Reflections of a Sociologist
When you’re trained, intensely, to think about all the finite details of social behavior and inequality, the world can start to lose its magic.
Nothing is coincidental or “fate” when you can explain the outcomes with data or theory—or better yet, both. Sociology is not for the ill-hearted. It strips the world of its magic, but only for those who got to experience the magic of the world in the first place. What’s that magic, you ask? Well, it’s what sociologists call privilege, power, and advantage, to name a few.
You see, sociology is an amazing tool that empowers us to understand the impact of our presence, our behaviors, our thoughts, and our choices. It can also, however, expose the world for what it is: inequitable and ruthless. And when the world is exposed for what it truly is, the impact of our presence, behaviors, thoughts, and choices becomes painfully clear. If you grew up less privileged than the average person in your country, perhaps sociology is more empowering than it is disappointing. It allows you to understand how the disadvantage you faced, and likely still face, is not the outcome of any individual shortcomings. Rather, the disadvantages we face in life are mostly due to social structural challenges and flaws that limit our individual choices and behaviors.
Regardless of the disadvantage we’ve faced in life, we all experience advantage on some level. This idea may be easier to grasp if we think about it on a global scale. Perhaps you bear the brunt of racial inequality as a minority living the U.S. That brunt costs peoples their lives, their futures, their family and friends. That brunt is nothing short of devastating and destructive. However, on a global scale, simply living in the U.S. brings you advantage. Living in the U.S. comes with freedoms that people in other parts of the world only dream of. But, that’s not to say the U.S. does not have its fair share of social problems. The advantage that Americans live with doesn’t discount the oppression that many Americans face because of their race, sex, gender identity, sexual identity, ability, occupation, age, religion, etc. It does, however, show us that we all experience privilege, power, and advantage on some level.
What does it mean, then, to understand how our own advantages are imbedded within the social structures that shape social life? What do we do when we realize that our advantage is often what places others in disadvantaged positions? Our privilege does not exist in a vacuum. Rather, it exists because another group—the “other” group—is facing oppression. Their oppression is what allows us to maintain a position of power.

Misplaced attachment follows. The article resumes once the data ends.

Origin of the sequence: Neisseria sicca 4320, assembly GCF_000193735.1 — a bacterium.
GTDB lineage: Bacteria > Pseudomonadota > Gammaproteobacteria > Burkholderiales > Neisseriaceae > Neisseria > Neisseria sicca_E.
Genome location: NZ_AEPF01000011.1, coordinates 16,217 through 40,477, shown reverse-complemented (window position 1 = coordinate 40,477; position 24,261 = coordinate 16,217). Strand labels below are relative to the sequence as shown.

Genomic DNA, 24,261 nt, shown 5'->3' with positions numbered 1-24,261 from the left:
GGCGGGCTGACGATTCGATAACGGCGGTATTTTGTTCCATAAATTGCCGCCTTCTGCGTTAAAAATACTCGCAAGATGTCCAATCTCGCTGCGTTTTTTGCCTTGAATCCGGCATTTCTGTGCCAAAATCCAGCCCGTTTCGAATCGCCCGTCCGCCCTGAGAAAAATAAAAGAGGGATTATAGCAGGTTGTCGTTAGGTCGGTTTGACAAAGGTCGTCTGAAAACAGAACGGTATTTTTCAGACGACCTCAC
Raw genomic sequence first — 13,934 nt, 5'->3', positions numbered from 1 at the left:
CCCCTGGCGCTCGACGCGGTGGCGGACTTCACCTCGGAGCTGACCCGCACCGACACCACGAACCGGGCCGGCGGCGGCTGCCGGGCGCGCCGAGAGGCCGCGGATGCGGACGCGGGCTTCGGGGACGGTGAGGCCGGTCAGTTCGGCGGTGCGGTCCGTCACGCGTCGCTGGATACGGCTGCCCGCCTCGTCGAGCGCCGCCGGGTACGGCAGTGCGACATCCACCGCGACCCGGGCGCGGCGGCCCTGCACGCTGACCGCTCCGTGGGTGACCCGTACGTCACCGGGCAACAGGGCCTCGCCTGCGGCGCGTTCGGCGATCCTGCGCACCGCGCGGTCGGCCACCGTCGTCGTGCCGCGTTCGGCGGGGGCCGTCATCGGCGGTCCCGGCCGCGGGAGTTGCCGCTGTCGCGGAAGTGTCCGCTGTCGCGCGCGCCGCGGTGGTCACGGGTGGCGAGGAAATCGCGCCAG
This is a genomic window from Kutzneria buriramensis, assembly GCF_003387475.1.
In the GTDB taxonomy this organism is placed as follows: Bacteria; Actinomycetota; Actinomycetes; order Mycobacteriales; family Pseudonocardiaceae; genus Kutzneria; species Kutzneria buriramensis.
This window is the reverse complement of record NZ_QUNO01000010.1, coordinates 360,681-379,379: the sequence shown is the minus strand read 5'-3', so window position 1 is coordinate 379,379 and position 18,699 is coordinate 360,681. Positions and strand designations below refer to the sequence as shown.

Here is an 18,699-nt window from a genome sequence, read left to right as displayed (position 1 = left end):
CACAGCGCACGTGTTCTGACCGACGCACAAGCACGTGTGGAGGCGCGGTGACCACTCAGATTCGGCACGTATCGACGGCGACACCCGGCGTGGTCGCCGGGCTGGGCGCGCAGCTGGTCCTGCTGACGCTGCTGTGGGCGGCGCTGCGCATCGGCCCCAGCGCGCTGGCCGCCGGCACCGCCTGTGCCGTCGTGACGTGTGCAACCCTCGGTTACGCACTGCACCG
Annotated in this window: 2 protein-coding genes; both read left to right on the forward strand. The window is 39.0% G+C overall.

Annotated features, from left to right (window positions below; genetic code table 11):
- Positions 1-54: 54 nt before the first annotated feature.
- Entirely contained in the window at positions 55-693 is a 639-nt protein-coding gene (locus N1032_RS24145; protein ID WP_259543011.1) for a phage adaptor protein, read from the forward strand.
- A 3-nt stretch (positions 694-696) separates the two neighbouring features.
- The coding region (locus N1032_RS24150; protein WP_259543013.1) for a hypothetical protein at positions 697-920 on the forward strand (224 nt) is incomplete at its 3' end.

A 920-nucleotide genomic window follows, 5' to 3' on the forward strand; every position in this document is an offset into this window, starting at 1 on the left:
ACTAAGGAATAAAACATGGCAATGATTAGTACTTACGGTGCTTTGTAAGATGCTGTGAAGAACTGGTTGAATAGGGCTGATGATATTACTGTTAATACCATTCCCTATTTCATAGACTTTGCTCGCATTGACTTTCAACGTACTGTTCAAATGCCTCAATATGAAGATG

Just as we all carry privilege around with us, we likely all face disadvantage or oppression on some level. I’m a white, able-bodied, relatively thin, middle-class woman with a graduate education who has genital herpes. Based on the identities I listed out, you may already know which identities bring me power and privilege, and which bring me oppression and disadvantage. My race and socioeconomic status certainly afford me many advantages in life. However, being a woman comes with its own set of obstacles, as does being a woman with an incurable STI.
So, what do we do about all these identities of privilege and oppression? We use sociology to make sense of how those identities are interconnected (i.e., they’re intersectional) and how they impact various groups of people in society. Once we understand the connection between our identities—or the various groups we belong to in society—and systems of power and oppression in society, we can start to interact with other people and our surroundings in ways that mitigate the negative effects of privilege.
As a sociologist, I often find myself discouraged by everything I’ve learned about how the world works. Sometimes, I forget that my knowledge is empowering because I often feel completely helpless as an individual against an inequitable and ruthless world. In those times of discouragement, it’s important to reflect on the tools I’ve gained as a sociologist and remember how valuable and empowering they really are. I hope you’ve enjoyed this reflection of mine, and, if you are a fellow sociologist who’s been feeling discouraged lately, I hope this reminded you how empowering our discipline can be.